Escoda has not been forgotten. The nation honours sacrifice, and Escoda is one of the two women featured on the Philippine peso. Her accomplishments in social work and legacy in the social and political progression of Filipino women live on.
Fe del Mundo (November 27, 1911 – August 6, 2011)
Fe del Mundo lost four of eight of her siblings during childhood, which influenced her to pursue a career in medicine and pediatrics to help impoverished people in the Philippines.
She didn’t just succeed in her goals, but thrived in them. She became the first Filipina president of the Philippine Pediatric Society, a consultant of the World Health Organization, and earning multiple national and global awards.
This Manila-born Filipina revolutionized Philippine medicine in many ways. Mundo is credited for major breakthroughs in immunization, treatment of jaundice, and methods such as the BRAT diet that can prevent dehydration and diarrhea.
Mundo is also widely recognized for the invention of the bamboo incubator, made for rural communities lacking electricity.
During WWII, the mayor of Manila appointed Mundo to lead a children’s hospital, which eventually became a medical center during the Battle of Manila.
By 1957, she had founded the Children’s Medical Hospital – the first pediatric hospital in the Philippines.
Magdalena Leones (August 19, 1920 – June 16, 2016)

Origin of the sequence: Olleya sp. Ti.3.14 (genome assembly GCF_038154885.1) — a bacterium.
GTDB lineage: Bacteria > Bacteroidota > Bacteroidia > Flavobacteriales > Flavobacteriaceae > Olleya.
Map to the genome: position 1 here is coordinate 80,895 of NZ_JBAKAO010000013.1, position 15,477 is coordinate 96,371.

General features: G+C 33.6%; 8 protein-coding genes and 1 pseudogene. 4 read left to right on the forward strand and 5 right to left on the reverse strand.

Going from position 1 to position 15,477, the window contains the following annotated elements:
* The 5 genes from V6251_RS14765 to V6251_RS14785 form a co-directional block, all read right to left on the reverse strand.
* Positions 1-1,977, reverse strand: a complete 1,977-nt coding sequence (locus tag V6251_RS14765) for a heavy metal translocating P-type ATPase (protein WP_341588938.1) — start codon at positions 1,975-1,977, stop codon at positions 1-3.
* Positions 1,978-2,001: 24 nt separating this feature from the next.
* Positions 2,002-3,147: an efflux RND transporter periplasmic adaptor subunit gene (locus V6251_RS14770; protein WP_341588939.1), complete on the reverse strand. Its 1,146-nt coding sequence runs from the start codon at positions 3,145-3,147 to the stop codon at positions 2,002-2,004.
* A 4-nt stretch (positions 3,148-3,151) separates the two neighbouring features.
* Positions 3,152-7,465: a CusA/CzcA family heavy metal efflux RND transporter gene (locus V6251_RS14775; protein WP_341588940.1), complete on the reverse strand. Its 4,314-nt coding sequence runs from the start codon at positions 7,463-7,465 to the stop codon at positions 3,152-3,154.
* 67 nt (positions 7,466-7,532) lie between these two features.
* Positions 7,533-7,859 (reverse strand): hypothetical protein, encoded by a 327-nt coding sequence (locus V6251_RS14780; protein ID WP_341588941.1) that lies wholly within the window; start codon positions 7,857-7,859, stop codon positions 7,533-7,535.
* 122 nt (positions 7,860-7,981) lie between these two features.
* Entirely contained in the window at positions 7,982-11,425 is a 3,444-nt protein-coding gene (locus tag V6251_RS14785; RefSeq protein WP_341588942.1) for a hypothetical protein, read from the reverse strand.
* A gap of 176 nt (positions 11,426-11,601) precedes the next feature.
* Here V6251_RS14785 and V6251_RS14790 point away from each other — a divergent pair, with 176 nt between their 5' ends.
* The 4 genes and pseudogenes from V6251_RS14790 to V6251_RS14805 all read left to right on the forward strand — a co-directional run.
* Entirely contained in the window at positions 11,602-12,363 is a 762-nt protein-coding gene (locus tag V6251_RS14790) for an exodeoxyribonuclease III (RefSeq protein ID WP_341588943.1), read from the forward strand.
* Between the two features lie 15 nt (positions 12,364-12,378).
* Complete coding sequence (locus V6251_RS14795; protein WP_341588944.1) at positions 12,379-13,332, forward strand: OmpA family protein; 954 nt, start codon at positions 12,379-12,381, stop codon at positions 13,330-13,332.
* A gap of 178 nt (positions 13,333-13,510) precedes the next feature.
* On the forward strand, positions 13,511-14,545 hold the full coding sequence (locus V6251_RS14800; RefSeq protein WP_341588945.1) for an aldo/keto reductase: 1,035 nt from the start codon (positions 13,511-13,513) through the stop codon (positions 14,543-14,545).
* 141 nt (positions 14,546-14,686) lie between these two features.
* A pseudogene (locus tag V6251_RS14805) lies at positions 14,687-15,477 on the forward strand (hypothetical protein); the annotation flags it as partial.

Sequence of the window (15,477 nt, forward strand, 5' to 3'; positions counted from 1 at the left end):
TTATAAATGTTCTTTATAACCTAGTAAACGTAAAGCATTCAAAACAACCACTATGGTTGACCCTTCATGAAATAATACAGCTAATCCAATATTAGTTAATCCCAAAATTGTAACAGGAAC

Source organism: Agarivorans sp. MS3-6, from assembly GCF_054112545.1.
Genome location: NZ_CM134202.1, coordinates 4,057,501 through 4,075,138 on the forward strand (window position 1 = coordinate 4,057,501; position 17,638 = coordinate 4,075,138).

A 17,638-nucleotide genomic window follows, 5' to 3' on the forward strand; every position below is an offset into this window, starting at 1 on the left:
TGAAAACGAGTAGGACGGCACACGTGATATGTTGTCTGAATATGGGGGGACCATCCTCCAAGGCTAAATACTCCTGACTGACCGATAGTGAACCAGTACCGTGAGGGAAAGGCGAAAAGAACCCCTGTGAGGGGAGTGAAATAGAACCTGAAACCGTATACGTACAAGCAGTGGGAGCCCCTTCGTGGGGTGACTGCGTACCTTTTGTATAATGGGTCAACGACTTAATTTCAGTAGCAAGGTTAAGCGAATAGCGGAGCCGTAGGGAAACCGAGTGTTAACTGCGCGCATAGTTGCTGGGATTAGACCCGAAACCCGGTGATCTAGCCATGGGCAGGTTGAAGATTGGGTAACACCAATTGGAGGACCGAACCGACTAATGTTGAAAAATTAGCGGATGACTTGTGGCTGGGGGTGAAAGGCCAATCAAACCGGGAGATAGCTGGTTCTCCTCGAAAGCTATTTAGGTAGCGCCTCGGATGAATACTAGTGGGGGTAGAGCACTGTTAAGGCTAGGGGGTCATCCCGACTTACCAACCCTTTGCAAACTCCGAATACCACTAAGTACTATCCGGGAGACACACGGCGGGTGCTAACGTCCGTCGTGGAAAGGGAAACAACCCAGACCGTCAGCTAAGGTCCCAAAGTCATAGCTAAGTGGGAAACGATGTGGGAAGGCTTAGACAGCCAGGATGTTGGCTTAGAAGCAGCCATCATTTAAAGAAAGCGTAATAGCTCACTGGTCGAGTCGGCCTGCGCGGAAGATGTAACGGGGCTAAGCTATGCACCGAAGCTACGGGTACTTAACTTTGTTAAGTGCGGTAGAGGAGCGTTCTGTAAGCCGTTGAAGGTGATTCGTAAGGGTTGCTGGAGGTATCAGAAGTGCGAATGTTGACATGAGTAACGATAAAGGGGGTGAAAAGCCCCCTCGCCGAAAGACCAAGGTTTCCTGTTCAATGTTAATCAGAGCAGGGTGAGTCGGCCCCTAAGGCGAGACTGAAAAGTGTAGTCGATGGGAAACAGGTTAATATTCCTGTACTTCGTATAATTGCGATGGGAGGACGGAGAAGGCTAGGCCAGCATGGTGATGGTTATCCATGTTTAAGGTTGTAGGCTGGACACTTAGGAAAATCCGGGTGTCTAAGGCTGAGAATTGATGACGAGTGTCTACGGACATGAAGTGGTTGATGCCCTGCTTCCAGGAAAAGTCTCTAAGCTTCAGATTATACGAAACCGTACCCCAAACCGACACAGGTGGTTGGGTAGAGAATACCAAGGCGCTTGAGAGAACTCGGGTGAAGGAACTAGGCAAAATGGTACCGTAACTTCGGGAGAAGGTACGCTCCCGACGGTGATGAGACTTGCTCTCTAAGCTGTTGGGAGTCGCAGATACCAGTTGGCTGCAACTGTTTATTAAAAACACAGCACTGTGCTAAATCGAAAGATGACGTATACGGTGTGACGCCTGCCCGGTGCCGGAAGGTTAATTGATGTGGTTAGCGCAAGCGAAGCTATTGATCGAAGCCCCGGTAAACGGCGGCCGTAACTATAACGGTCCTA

Last, but not least, is the “Lioness of Filipina Agents”.
Born in the mountains of Lubuagan, Kalinga, Magdalena Leones went from being a 22-year-old teacher studying to become a nun, to serving as an intelligence officer for the United States Armed Forces in the Philippines-North Luzon.
Leones was the only Asian woman to be awarded the U.S. military’s prestigious Silver Star Medal.
After the Fall of Bataan, Leones refused to surrender to the Japanese and was imprisoned for five months. During captivity, she taught herself the Japanese language, Niponggo. This Filipina spy transported important intelligence data, vital radio parts, and medical supplies through enemy-held territory – risking torture and execution. Leones was also known for her ability to memorize multiple names of enemy ships, their captains and cargo.
Corporal Magdalena Leones is one of the lesser-known WWII veterans, despite being such a brilliant, brave, and iconic Filipina war hero.
Learn about other iconic Filipinas in history
During times of war, colonization, revolutions, and gendered oppression, Filipinas have overcome adversity to accomplish a diversity of historical achievements for the social, economic, and political development of the nation.
The women in this list are just to name a few.
There are an abundance of iconic Filipinas with unique triumphs – past and present – that deserve our recognition and praise. Time after time, their resilience, hard work, and care for their nation have proven why they are equally important to society.
We see this today in Filipino-American journalist, Maria Ressa, who in 2021 became the first Filipino person to win a Nobel Prize; and weightlifter, Hidilyn Diaz, who in 2021 is the first Filipino to win an Olympic gold medal for the Philippines.
With many more stories not featured, I encourage readers to learn more about historically significant Filipinas, as you might find inspiration in them to rise above your circumstances as many of those women did, or make a difference in your community.
Featured photo: Wisconsin Philippines Image Collection